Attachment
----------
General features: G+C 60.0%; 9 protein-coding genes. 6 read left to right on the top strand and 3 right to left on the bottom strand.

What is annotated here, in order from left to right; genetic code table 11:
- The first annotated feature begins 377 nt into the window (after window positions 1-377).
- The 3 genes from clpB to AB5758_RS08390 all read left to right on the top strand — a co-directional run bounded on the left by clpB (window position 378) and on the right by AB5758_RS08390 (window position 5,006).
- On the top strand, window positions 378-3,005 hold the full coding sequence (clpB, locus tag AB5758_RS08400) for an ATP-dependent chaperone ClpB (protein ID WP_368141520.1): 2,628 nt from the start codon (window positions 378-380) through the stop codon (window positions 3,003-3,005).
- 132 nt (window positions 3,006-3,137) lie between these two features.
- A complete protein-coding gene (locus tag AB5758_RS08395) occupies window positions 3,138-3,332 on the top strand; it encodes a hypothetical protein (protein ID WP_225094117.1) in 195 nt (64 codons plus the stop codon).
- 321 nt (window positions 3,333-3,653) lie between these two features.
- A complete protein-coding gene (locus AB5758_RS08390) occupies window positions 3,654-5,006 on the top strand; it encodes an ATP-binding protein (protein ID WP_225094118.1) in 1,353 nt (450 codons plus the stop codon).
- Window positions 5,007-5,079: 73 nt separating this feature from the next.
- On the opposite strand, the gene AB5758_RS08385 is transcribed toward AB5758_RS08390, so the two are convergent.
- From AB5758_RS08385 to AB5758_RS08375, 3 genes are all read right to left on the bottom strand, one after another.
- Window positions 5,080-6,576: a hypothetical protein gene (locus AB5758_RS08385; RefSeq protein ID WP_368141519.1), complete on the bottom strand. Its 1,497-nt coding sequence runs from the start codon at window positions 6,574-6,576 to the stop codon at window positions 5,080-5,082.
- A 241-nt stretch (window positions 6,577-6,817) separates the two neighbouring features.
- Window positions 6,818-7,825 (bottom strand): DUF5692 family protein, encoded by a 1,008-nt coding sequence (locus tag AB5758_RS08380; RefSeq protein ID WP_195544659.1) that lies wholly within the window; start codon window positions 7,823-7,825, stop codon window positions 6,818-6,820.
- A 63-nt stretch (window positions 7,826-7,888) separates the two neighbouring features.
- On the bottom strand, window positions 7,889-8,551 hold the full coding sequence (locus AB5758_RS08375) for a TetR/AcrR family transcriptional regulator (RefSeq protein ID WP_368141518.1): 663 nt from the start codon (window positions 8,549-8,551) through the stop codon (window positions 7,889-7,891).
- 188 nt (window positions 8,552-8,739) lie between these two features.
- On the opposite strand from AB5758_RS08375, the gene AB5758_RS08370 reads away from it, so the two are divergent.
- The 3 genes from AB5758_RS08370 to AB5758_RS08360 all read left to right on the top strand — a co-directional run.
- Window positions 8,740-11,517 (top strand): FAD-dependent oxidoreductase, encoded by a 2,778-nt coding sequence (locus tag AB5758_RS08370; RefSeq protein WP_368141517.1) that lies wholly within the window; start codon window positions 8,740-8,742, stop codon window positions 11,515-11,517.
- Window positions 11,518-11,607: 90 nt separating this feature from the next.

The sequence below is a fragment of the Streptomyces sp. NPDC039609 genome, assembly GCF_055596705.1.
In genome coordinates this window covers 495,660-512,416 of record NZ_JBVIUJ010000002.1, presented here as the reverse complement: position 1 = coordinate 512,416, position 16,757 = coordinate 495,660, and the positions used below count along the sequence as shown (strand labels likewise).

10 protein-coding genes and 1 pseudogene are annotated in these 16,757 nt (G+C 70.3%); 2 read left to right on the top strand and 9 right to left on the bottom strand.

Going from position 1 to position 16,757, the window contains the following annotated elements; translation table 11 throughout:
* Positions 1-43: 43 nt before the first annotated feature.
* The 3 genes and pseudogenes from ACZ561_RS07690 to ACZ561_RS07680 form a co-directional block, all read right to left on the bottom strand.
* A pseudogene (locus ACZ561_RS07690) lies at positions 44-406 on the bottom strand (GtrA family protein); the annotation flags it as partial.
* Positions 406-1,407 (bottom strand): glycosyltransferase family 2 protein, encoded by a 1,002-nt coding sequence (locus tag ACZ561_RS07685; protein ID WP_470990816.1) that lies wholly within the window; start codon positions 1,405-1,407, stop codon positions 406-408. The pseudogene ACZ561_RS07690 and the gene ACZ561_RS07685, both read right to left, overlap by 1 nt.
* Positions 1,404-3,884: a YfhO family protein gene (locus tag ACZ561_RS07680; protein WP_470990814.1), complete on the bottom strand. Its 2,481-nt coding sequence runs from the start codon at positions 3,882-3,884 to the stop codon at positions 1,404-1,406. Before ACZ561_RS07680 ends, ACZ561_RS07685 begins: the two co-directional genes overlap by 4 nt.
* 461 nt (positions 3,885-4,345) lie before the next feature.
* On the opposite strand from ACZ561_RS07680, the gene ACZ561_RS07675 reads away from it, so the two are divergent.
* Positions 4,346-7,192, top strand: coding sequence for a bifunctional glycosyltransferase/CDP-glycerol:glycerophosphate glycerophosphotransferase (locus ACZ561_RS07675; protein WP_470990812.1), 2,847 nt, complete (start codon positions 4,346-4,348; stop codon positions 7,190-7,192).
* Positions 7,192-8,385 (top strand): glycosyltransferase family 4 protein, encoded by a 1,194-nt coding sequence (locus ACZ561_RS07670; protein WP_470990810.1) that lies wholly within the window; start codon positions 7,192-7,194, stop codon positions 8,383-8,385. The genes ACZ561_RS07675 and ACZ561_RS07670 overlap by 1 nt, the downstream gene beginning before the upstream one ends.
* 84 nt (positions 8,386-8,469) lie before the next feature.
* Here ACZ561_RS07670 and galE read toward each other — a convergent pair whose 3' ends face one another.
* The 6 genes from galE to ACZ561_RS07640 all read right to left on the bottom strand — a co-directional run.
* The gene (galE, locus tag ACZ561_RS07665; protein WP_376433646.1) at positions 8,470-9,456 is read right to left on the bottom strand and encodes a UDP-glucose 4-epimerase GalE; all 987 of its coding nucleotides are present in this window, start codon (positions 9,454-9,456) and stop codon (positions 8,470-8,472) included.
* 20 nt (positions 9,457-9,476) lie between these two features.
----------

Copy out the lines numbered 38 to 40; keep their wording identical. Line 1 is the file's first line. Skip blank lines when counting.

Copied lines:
* The 6 genes from galE to ACZ561_RS07640 all read right to left on the bottom strand — a co-directional run.
* The gene (galE, locus tag ACZ561_RS07665; protein WP_376433646.1) at positions 8,470-9,456 is read right to left on the bottom strand and encodes a UDP-glucose 4-epimerase GalE; all 987 of its coding nucleotides are present in this window, start codon (positions 9,454-9,456) and stop codon (positions 8,470-8,472) included.
* 20 nt (positions 9,457-9,476) lie between these two features.